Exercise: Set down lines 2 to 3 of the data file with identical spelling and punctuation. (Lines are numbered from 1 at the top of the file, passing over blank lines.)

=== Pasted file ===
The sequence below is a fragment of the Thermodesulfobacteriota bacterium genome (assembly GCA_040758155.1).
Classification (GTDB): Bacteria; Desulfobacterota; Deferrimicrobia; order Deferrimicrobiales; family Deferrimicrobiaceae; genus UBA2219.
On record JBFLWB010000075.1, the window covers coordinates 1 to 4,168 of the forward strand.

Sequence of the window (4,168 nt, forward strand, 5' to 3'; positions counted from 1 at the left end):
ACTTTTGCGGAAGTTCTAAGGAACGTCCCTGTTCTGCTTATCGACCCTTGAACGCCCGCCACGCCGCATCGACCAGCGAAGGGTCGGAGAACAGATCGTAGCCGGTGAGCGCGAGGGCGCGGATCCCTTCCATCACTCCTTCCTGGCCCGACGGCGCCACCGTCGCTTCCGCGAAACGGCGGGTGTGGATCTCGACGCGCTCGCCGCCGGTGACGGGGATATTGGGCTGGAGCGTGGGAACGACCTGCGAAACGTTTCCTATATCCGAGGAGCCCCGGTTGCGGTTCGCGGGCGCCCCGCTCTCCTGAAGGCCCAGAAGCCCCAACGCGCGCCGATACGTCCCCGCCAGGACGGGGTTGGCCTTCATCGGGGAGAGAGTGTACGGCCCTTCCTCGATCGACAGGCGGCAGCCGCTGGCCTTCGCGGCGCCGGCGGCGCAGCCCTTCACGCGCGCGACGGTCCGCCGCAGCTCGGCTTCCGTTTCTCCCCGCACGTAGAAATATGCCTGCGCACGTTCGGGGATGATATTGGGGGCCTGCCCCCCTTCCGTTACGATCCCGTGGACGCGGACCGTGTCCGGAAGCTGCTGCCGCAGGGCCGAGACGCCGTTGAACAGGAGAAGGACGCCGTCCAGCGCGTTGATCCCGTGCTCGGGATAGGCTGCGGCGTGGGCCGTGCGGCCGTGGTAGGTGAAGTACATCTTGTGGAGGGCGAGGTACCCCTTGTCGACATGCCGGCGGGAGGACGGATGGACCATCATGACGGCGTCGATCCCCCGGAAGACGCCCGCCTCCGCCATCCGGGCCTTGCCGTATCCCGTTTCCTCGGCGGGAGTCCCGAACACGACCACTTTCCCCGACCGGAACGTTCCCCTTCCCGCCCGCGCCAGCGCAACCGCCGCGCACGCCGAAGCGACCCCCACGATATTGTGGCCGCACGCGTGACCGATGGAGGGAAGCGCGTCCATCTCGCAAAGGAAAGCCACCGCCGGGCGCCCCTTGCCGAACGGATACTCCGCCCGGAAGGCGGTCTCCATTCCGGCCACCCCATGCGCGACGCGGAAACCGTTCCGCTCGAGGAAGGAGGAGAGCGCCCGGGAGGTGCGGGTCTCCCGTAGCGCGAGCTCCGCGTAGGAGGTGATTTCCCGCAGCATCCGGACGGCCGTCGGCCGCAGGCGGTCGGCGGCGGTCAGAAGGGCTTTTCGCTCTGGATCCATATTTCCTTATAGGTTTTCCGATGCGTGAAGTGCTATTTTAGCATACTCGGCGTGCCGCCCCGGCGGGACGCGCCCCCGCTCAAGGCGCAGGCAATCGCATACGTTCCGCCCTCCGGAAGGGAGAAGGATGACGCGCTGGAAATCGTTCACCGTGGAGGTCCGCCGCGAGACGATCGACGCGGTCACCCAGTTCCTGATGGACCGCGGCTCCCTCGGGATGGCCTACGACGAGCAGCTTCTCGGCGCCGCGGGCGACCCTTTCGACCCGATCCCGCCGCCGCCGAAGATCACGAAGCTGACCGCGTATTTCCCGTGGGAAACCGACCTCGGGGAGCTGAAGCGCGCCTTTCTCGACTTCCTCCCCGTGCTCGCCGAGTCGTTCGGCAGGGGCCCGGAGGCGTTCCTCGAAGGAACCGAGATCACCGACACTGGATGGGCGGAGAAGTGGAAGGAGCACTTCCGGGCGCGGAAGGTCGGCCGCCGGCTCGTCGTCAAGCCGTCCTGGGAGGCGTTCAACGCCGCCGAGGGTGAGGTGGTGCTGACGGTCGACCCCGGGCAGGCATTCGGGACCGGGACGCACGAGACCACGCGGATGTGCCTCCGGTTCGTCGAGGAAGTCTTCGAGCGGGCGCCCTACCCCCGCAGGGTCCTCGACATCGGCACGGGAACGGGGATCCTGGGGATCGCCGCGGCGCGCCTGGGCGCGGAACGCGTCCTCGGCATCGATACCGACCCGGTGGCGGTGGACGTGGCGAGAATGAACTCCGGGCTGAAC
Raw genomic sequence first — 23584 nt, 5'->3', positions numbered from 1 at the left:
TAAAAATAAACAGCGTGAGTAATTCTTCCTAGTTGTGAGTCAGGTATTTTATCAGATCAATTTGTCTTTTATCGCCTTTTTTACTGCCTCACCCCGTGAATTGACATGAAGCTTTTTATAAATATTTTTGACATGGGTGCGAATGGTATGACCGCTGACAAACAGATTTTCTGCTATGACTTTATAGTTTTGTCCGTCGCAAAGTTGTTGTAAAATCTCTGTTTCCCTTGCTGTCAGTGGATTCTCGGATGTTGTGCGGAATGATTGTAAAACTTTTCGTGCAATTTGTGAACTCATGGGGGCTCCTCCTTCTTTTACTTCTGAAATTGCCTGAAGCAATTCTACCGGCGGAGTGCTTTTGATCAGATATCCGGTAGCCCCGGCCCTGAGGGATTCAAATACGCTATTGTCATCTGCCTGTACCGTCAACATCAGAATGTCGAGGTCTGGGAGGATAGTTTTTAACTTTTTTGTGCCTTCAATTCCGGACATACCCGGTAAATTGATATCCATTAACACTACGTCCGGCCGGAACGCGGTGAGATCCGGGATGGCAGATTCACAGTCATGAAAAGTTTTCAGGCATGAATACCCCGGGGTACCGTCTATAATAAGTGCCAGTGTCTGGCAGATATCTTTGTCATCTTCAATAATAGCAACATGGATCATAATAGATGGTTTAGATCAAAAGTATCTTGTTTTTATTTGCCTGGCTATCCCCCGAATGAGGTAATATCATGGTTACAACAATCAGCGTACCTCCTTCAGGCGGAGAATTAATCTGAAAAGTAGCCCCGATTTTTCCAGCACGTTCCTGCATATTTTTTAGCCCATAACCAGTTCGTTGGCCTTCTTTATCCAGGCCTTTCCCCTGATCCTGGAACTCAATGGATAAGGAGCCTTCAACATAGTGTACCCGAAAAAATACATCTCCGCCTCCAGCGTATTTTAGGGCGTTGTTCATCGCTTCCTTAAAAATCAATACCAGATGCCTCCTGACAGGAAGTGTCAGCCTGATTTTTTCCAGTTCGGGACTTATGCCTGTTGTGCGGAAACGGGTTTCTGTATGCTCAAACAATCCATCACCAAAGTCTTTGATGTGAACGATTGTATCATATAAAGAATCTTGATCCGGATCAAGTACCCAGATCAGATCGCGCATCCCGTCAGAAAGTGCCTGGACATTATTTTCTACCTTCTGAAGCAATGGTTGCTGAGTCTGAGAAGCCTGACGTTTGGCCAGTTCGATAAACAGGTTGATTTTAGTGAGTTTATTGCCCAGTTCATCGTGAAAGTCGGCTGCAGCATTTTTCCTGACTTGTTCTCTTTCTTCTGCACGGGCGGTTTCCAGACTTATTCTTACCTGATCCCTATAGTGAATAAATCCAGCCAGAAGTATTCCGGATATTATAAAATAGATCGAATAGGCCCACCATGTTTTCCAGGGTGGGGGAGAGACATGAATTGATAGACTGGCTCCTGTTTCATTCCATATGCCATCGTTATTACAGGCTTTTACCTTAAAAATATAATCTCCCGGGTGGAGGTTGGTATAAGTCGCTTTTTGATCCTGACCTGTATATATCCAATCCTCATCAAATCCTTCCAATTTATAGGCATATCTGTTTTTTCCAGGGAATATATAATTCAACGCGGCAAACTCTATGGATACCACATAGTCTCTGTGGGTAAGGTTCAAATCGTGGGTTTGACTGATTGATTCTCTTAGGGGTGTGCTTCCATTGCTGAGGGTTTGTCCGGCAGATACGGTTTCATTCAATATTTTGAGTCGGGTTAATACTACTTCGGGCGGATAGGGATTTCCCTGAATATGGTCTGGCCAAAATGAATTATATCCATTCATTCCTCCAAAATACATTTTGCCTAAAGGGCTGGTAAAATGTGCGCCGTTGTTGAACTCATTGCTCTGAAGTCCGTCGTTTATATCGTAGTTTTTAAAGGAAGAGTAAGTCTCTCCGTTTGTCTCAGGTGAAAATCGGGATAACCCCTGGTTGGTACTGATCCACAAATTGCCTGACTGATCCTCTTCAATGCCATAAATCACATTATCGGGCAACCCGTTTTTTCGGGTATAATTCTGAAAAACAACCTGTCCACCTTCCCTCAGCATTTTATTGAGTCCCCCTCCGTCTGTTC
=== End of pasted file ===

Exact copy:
Classification (GTDB): Bacteria; Desulfobacterota; Deferrimicrobia; order Deferrimicrobiales; family Deferrimicrobiaceae; genus UBA2219.
On record JBFLWB010000075.1, the window covers coordinates 1 to 4,168 of the forward strand.